Stethoscopes, EMRs and EHRs – what is all the data worth? Volume 1

| March 3, 2008

I had a conversation recently with colleagues from pediatric, cardiology and surgery that gave me some ideas about the pertinence of EMRs, EHRs and what the value of all the data is worth.

From time to time, I have had to access medical records from my pediatrician who treated me from cradle until legal drinking age, at which time he retired from clinical practice after 40 years.  All of the vaccinations, well child visits, school physicals, sport clearances, and acute illnesses are recorded.  Along the way there were spiking fevers, bouts of otitis media, pneumonia, bronchitis, broken bones, fractures, viral pericarditis and acute appendicitis.  Changes to our home address and phone numbers were penciled in above the old crossed out ones as visits occurred.  Some are sideways and poorly written, but still legible on faxed copies. 

The records contain the date and time of visit, who attended the visit, clinical history, pertinent physical examination findings, laboratory and radiologic studies (few performed), diagnosis, treatment, resolution, complications if any, with documentation about management and notes pertaining to follow up phone calls from the physician (not a nurse or PA).

The entire medical record is 1 1/2 pages (both sides).  It is complete, accurate, thorough and relevant.  The pediatrician has been retired for years, the practice sold three times since and the records still appropriately filed and available. 

Have you tried to access your medical records or a family members from an EMR?  A years worth of well baby visits without acute illness yields 58 pages, contains mostly templated histories and physicals that are cut and pasted, repeated each visit, along with immunizations to date (repeated), demographic information (repeated each time on each visit, without changes).  The amount of pertinent information might amount to 3 typed pages. 

To review the endoscopic findings for a GI biopsy, I have to log onto a different system (dual monitors and synchronized passwords help this a lot), enter a number different than the accession # and scroll through tabs and columns of other data – ER visits from last year, social work consults and radiology results from other organ systems before I can open "procedure notes" for the current biopsy.  This is not to say all of that information may not be relevant, but it is likely less relevant than the information I need for a directed problem and procedure.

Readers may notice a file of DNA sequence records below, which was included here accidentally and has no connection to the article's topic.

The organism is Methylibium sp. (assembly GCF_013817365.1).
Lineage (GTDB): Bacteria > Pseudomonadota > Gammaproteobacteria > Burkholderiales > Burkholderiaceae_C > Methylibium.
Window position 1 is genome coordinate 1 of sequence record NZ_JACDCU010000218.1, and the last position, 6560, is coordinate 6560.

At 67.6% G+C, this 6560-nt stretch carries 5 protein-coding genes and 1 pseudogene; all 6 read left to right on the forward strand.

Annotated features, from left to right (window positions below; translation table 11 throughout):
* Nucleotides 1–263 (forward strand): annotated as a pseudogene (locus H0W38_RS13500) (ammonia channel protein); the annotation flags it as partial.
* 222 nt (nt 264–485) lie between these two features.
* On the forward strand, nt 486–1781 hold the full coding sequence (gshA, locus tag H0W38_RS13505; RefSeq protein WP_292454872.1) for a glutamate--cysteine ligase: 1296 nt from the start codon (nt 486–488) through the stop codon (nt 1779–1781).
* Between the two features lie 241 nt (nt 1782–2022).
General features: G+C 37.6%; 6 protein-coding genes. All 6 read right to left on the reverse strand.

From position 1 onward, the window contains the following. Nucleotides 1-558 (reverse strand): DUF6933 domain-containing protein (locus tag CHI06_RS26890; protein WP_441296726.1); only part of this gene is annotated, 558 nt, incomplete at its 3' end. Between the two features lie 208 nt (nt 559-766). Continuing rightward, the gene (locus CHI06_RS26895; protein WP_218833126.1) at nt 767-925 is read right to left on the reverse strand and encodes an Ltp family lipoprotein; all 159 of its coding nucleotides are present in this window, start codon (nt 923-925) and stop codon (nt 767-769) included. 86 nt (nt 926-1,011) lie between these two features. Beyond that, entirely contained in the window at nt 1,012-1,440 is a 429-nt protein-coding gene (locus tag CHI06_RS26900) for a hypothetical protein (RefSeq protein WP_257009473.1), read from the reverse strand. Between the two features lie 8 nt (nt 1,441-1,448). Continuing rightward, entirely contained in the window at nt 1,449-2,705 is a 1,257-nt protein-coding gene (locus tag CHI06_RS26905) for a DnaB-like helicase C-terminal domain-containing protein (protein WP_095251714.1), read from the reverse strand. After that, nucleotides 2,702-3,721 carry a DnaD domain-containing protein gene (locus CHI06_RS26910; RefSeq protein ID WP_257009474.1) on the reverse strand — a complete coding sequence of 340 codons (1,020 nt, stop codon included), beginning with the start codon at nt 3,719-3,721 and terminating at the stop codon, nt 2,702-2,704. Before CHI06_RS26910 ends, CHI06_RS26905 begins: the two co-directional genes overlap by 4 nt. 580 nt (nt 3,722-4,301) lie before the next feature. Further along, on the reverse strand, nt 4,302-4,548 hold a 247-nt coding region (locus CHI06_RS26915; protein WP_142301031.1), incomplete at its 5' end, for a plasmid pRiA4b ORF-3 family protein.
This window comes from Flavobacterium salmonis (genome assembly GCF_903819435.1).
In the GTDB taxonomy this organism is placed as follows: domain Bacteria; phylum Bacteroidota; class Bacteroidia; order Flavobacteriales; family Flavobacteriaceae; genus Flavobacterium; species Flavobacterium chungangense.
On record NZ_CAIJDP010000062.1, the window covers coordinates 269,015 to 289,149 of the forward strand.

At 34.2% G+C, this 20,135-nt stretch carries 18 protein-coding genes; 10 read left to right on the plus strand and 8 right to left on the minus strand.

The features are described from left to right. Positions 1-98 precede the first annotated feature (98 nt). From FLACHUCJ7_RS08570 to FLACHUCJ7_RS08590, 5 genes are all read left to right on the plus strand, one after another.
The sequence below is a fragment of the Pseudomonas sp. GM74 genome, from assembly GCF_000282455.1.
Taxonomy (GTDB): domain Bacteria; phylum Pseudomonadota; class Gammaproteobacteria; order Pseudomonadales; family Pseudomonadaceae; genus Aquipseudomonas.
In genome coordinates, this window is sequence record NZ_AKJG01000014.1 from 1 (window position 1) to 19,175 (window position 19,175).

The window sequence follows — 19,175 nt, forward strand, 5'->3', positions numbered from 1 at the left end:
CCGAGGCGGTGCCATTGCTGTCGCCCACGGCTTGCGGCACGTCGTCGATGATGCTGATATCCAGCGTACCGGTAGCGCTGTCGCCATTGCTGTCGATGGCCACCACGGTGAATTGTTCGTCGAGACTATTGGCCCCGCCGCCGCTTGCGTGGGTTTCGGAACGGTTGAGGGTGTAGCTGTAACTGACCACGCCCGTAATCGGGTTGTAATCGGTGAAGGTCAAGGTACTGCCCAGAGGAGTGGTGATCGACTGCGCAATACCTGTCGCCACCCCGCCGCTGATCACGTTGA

While we talk about managing disparate data and merging all the information into a succint record, we have moved from talking about EMRs to EHRs with daily headlines and the promise of having all the infromation in one place.  My experience is most EMRs contain a lot of redundant information, often inaccurate, cut and pasted time and time again, not temporally relevant to the current problem and all of that information masks pertinent answers for health care providers in their respective subspecialties to the questions at hand, while losing the big picture and missing important details. 

The examples of this are endless but does a radiologist really need 5 years worth of normal CBCs while evaluating a chest x-ray for acute shortness of breath?  Certainly a hematopathologist may query that information but does he/she need to scroll through tabs for series of ankle x-rays from 5 years ago for an acute problem?   


Category: Electronic Medical Records

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